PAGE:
Adventure Island

By | 16 May 2023

After a little break we’re back in the saddle, and heading off to Adventure Island.

Adventure Island is a public domain game written by J.B.Cattley and playtested by none other than Ms Millard! This is the second time Dorothy Millard has popped up in this blog and I know it won’t be the last.

Adventure Island by J.B.Cattley

As I always like to get a little context and backstory on authors, I tried to find out a little bit about J.B.Cattley. There is a reference in a juggling group back from 1998 – I am making a huge assumption this is the same person, but somebody who used to enjoy writing text adventures on their beloved 8-bit computer is absolutely the sort of person who would end up on a juggling group.

Actually there is also a reference in a rogue like developers group from the same year too so pretty sure this is our guy.

A bit of a digression but I had no idea Google Groups was still going strong – this Commodore one (of which I am a member and have no memory of ever joining) is still really active!

But, the best find of all was an article in Adventure Probe from December 1994, volume 8 issue 12.

I’ll put a link for you to download the PDF at the bottom of this post – I just love magazines/fanzines like these from those days. There was a fantastic global community formed around text adventure games and you really felt part of a scene. Just reading through this issue got me quite emotional!

The pertinent paragraph is written by, once again, Dorothy Millard – how I could go all these years without hearing her name before is beyond me. Anyway, here it is…

OK, on to the game itself.

You start off onboard the QE2 and are none too happy with how things have been going. This type of holiday is obviously not for you! Not to worry, it is but a matter of a few lines of text and you can say goodbye to this vacation as you are thrown overboard, where you have to swim to the eponymous Adventure Island.

Once you have slept off your ordeal you can have a look around and see if you can’t sort this situation out. It soon becomes obvious you’re in a very bad mood. Irritated by the beach, the cliffs, the boredom. Even the parser prompts are a bit snarky ‘Any more Brilliant Ideas?’ it asks you.

Going up and down the beach seems the only options open to you at the moment, but references to the cliffs to the north are obviously supposed to make you think – so experiment here with the objects you have found so far and one will help you on our way.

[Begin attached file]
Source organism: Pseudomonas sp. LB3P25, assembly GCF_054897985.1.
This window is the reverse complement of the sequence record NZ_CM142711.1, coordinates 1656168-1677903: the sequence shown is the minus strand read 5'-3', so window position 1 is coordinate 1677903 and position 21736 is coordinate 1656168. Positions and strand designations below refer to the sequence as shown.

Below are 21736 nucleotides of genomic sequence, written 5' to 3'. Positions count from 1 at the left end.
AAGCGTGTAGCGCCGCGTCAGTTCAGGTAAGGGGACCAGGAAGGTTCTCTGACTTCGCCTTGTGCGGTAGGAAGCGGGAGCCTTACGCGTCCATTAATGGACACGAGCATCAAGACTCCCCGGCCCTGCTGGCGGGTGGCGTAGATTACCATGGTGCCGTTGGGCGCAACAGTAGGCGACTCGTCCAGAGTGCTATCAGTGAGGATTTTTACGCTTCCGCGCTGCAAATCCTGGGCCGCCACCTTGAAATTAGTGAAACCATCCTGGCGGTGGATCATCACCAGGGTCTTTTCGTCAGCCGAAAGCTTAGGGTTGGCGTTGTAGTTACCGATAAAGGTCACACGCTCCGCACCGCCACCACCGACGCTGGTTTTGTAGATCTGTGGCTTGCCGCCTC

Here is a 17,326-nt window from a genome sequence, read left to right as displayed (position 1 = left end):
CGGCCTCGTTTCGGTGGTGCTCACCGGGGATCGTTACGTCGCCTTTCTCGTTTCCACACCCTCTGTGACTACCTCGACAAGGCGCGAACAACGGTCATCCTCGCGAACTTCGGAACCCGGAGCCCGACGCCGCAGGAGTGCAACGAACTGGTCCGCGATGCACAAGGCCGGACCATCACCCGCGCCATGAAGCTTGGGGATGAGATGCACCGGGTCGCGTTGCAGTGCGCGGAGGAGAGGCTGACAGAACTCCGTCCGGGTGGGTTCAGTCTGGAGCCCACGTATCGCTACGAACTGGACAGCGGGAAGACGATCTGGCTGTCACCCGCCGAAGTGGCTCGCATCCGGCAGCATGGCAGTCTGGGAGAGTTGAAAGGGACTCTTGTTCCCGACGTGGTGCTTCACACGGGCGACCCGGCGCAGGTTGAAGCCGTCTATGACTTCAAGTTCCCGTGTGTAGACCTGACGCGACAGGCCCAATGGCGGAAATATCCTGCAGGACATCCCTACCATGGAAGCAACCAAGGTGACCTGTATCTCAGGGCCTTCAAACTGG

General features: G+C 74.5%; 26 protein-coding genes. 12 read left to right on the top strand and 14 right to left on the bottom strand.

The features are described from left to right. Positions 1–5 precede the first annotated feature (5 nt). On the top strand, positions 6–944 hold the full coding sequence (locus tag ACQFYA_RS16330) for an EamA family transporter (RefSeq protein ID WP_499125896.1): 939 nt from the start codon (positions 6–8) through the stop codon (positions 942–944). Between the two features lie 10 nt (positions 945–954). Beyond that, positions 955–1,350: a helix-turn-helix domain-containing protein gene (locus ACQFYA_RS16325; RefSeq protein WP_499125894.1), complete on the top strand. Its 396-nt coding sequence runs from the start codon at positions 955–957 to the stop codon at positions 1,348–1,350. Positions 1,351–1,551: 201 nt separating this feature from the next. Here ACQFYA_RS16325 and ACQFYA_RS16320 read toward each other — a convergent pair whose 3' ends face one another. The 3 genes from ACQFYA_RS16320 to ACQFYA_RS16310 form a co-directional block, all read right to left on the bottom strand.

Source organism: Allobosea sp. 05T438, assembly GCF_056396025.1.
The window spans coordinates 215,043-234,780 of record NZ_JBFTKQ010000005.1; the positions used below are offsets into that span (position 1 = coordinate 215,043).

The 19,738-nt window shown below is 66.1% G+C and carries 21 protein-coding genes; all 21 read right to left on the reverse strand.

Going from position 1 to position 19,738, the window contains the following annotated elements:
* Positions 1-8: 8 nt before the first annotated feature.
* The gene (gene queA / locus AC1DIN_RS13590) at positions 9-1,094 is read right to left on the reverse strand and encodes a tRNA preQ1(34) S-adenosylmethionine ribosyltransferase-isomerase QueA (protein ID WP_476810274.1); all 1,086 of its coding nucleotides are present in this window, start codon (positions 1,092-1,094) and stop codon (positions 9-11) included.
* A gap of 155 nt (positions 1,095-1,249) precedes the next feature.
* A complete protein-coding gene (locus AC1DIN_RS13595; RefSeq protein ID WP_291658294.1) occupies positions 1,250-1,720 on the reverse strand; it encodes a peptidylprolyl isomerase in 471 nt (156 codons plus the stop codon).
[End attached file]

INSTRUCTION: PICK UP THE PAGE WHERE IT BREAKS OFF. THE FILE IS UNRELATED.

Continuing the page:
You will find yourself climbing cliffs, navigating gorges, slooshing through muddy bogs and feeding the local wildlife, before they start eating you! There is even, as Mr Cattley says in the description, a thicket to find, as every adventure game needs a thicket.

This is a fairly logical problem solver of a game, and you should be able to think your way through it apart from a couple of areas where help may be required. The map isn’t too big but you do need to open it up by utilising the things you find. Without that you won’t get very far. Almost everything you find strewn around the island has a use – there is one red herring but I’ll let you find that for yourself. Keeping tabs on the map is essential though as there is a good deal of doubling back.

If you get stuck, HELP brings up a list of verbs which are extremely useful – almost cheating – but without that I don’t see how you would guess the right words to use. The bridge problem in particular doesn’t make much sense to me, and it had to be done in a specific order.

There is actually a subtle clue in the opening text as to what you need to do at the end, and those cleverer than me will work that out. I had to use the help system again!

If you do make it to the end your ‘reward’ is to find yourself in a tourist hotel – your worse nightmare apparently!

End Screen of Adventure Island

Incidentally, Escape from Adventure Hotel mentioned at the end here, doesn’t appear to have ever been written – or at least I can’t find a reference to it anywhere.

The parser for Adventure Island is pretty basic and none too clever, but it’s ok and does the job well enough. It’s also fairly slow but again, acceptable.

I really enjoyed this adventure game, it had a really old school feel to it and I enjoyed it even more because it led me to the wonderful Adventure Probe magazines, which I am now going to read in their entirety! As promised, see the issue in question below. The map I did during my play through is also at the end of the post.

Thanks for reading, and until next time, keep safe out there adventurers!

Adventure Island: A short but complex problem solver which packs a lot in to a small map. jon

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